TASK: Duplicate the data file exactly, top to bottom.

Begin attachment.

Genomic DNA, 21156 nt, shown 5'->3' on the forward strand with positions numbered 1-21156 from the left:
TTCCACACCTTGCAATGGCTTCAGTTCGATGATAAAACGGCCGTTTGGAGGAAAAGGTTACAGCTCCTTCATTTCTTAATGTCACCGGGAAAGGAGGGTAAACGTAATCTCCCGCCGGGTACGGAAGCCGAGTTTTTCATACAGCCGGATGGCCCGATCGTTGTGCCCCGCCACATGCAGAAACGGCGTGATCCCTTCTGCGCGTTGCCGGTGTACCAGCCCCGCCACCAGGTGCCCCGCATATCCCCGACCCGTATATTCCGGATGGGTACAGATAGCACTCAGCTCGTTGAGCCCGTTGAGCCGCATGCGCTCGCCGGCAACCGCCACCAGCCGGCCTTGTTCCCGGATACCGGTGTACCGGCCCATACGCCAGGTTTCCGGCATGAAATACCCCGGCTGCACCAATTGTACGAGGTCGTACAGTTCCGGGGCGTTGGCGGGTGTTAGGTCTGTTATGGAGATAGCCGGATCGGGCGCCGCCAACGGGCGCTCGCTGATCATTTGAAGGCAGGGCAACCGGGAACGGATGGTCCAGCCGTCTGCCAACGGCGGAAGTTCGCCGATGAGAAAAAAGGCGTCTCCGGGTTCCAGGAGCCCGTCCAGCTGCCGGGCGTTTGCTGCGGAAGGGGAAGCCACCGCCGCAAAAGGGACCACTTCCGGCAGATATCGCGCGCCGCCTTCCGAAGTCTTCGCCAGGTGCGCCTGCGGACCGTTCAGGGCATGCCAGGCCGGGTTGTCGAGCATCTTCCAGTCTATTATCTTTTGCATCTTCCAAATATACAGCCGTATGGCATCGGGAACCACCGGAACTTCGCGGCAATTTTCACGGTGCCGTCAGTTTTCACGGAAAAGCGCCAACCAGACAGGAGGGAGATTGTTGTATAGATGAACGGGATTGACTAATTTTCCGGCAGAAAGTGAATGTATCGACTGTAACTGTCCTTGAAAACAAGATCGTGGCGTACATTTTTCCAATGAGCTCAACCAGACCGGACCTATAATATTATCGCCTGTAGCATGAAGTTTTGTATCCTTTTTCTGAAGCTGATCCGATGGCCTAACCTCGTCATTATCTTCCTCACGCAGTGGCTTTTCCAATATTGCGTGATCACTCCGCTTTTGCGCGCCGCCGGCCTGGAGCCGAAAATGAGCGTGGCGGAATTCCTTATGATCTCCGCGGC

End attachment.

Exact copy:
Genomic DNA, 21156 nt, shown 5'->3' on the forward strand with positions numbered 1-21156 from the left:
TTCCACACCTTGCAATGGCTTCAGTTCGATGATAAAACGGCCGTTTGGAGGAAAAGGTTACAGCTCCTTCATTTCTTAATGTCACCGGGAAAGGAGGGTAAACGTAATCTCCCGCCGGGTACGGAAGCCGAGTTTTTCATACAGCCGGATGGCCCGATCGTTGTGCCCCGCCACATGCAGAAACGGCGTGATCCCTTCTGCGCGTTGCCGGTGTACCAGCCCCGCCACCAGGTGCCCCGCATATCCCCGACCCGTATATTCCGGATGGGTACAGATAGCACTCAGCTCGTTGAGCCCGTTGAGCCGCATGCGCTCGCCGGCAACCGCCACCAGCCGGCCTTGTTCCCGGATACCGGTGTACCGGCCCATACGCCAGGTTTCCGGCATGAAATACCCCGGCTGCACCAATTGTACGAGGTCGTACAGTTCCGGGGCGTTGGCGGGTGTTAGGTCTGTTATGGAGATAGCCGGATCGGGCGCCGCCAACGGGCGCTCGCTGATCATTTGAAGGCAGGGCAACCGGGAACGGATGGTCCAGCCGTCTGCCAACGGCGGAAGTTCGCCGATGAGAAAAAAGGCGTCTCCGGGTTCCAGGAGCCCGTCCAGCTGCCGGGCGTTTGCTGCGGAAGGGGAAGCCACCGCCGCAAAAGGGACCACTTCCGGCAGATATCGCGCGCCGCCTTCCGAAGTCTTCGCCAGGTGCGCCTGCGGACCGTTCAGGGCATGCCAGGCCGGGTTGTCGAGCATCTTCCAGTCTATTATCTTTTGCATCTTCCAAATATACAGCCGTATGGCATCGGGAACCACCGGAACTTCGCGGCAATTTTCACGGTGCCGTCAGTTTTCACGGAAAAGCGCCAACCAGACAGGAGGGAGATTGTTGTATAGATGAACGGGATTGACTAATTTTCCGGCAGAAAGTGAATGTATCGACTGTAACTGTCCTTGAAAACAAGATCGTGGCGTACATTTTTCCAATGAGCTCAACCAGACCGGACCTATAATATTATCGCCTGTAGCATGAAGTTTTGTATCCTTTTTCTGAAGCTGATCCGATGGCCTAACCTCGTCATTATCTTCCTCACGCAGTGGCTTTTCCAATATTGCGTGATCACTCCGCTTTTGCGCGCCGCCGGCCTGGAGCCGAAAATGAGCGTGGCGGAATTCCTTATGATCTCCGCGGC